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  #1  
Old 08-30-2011
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Staying Aboard Overnight

I’m curious about hearing from overnighters…

• Do you stay overnight because you are sailing a long course (greater than 1 day trip)?
• Do you anchor out, or come back to a marina?
• How big is your boat? How big is the cabin? Can you stand up in your cabin?

The reason I ask this is because I always dreamed of doing this. We bought our first boat (the Merit 25) and tried an overnighter at the marina, and it was anything but relaxing.

• Hottest day of the year
• Had 2 adults, a 7 year old and a 40 lb dog (a very furry Husky)
• We can’t stand up in our cabin, the Merit 25 is a racing boat and the deck is low!
• I slipped in the companionway and almost broke my leg

We want to do this, we really do, but we had a bad first experience!
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Old 08-30-2011
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We have done it for years, on trips of 7-10 days as well as weekends. Three pieces of advice:
No friends or kids, just you two.
Consider sleeping out in the cockpit, under the stars.
Buy camping air mattresses to protect your back.
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Old 08-30-2011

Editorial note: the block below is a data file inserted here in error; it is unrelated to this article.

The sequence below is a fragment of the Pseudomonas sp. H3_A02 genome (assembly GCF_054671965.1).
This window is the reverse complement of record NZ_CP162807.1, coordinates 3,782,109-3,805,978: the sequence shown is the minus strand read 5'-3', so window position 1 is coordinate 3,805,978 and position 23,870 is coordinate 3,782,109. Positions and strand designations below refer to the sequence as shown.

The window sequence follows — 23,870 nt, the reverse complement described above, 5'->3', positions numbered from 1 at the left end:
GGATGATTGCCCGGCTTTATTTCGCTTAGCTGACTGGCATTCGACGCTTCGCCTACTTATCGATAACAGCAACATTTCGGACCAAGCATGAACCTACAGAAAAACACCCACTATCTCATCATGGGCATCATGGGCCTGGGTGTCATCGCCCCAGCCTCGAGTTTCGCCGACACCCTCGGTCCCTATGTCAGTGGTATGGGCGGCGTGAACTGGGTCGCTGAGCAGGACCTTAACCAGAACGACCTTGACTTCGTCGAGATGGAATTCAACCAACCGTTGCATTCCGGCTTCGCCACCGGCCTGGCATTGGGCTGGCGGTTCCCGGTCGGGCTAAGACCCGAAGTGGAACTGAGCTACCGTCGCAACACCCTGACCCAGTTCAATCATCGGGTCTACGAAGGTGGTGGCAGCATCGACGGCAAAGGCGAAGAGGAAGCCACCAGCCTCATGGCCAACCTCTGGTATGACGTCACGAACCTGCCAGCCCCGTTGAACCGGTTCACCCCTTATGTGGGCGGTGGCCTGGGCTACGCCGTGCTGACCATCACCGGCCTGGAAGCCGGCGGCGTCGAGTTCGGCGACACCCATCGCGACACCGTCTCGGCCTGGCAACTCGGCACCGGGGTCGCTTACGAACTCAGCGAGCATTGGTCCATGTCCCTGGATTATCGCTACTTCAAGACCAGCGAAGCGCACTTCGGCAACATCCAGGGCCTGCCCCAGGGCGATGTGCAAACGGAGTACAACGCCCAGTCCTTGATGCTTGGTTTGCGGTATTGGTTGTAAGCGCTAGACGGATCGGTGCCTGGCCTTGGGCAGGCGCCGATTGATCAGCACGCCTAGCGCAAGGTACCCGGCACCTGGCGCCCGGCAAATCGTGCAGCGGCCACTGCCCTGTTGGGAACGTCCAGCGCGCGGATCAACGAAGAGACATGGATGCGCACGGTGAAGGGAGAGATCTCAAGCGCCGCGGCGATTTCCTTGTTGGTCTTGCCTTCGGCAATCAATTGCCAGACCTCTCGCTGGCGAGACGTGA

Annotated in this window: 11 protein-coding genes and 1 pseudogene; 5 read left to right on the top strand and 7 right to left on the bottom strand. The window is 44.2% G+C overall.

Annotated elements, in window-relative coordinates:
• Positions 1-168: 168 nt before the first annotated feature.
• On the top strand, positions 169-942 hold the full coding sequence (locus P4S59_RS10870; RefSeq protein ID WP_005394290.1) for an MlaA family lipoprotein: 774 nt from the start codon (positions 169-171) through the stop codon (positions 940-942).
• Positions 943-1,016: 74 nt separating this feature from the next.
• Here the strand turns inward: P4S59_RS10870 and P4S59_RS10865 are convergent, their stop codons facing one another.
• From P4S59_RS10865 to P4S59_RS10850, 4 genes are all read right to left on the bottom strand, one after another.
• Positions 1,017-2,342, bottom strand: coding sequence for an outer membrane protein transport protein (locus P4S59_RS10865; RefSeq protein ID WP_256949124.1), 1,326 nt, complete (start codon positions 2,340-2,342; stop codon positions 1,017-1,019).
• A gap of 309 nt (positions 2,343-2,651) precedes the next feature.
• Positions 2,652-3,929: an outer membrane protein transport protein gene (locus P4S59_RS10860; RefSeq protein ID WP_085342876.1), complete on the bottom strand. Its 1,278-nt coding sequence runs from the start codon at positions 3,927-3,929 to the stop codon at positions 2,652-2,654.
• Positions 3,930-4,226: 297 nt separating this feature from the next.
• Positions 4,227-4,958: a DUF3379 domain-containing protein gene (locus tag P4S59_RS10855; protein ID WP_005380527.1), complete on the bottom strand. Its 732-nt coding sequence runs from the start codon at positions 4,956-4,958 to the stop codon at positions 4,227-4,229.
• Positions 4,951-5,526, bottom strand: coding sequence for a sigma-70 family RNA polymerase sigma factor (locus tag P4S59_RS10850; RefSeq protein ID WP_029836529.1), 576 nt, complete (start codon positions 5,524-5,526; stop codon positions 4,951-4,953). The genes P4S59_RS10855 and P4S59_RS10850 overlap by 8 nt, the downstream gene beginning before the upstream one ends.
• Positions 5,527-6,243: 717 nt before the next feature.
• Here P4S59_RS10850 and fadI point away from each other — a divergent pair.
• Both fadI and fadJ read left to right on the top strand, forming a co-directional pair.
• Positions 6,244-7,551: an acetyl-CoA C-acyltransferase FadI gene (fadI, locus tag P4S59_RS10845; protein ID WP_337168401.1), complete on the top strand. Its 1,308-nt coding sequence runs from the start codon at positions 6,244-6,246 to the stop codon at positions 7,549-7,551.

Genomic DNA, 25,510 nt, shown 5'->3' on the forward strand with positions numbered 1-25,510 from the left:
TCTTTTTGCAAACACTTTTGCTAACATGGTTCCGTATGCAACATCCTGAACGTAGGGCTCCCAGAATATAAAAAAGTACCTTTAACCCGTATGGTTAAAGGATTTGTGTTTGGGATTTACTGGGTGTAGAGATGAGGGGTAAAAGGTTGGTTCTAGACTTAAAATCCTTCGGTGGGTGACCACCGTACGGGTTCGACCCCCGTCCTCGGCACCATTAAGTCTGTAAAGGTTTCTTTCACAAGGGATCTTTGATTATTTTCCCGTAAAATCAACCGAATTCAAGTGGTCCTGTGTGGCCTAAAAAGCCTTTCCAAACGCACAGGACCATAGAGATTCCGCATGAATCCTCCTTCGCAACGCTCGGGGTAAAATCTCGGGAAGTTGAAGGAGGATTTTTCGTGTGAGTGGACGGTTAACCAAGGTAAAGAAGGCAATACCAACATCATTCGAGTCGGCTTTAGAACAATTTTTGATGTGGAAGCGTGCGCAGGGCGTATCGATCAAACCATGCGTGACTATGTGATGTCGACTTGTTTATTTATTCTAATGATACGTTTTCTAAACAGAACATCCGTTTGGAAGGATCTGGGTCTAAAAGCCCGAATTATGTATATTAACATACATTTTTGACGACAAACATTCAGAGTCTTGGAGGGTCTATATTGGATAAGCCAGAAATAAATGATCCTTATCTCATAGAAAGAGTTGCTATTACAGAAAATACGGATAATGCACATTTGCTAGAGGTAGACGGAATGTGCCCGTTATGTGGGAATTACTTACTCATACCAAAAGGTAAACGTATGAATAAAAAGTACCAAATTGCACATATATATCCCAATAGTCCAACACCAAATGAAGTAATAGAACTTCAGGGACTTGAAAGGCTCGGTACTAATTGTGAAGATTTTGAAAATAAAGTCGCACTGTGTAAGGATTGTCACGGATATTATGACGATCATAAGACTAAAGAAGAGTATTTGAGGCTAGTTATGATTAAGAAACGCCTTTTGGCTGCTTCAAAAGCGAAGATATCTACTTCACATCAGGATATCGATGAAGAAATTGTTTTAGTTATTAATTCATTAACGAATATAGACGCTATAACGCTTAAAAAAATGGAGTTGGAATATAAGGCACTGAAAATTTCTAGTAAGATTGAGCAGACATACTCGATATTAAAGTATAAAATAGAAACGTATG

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A couple of people have single handed their Merit 25's to Hawaii. Not comfortable, but doable! With a small boat and a family, weather is the whole deal. Too hot is too hot. Too cold is too cold. Chose your window and be flexible if things just don't work out. One really nice thing we enjoy doing (with a baby and a 92 lb dog!) is just a simple raftup overnight with friends. We've done between 2 and 19 boats. There's a lot of socialization, walking around, bbq'ing, etc... so by the time you get to sleep, you're just tired out. In our case, yes, we have standing headroom and a separate head, but another family friend does it with his wife and two kids in a J29. Sure, they want more room and standing headroom, etc... but you use what you've got. The important thing is that that kids will remember this stuff the rest of their lives. Oh! And why not take a tent and sail to a camping area and stay on shore? Adventure accomplished!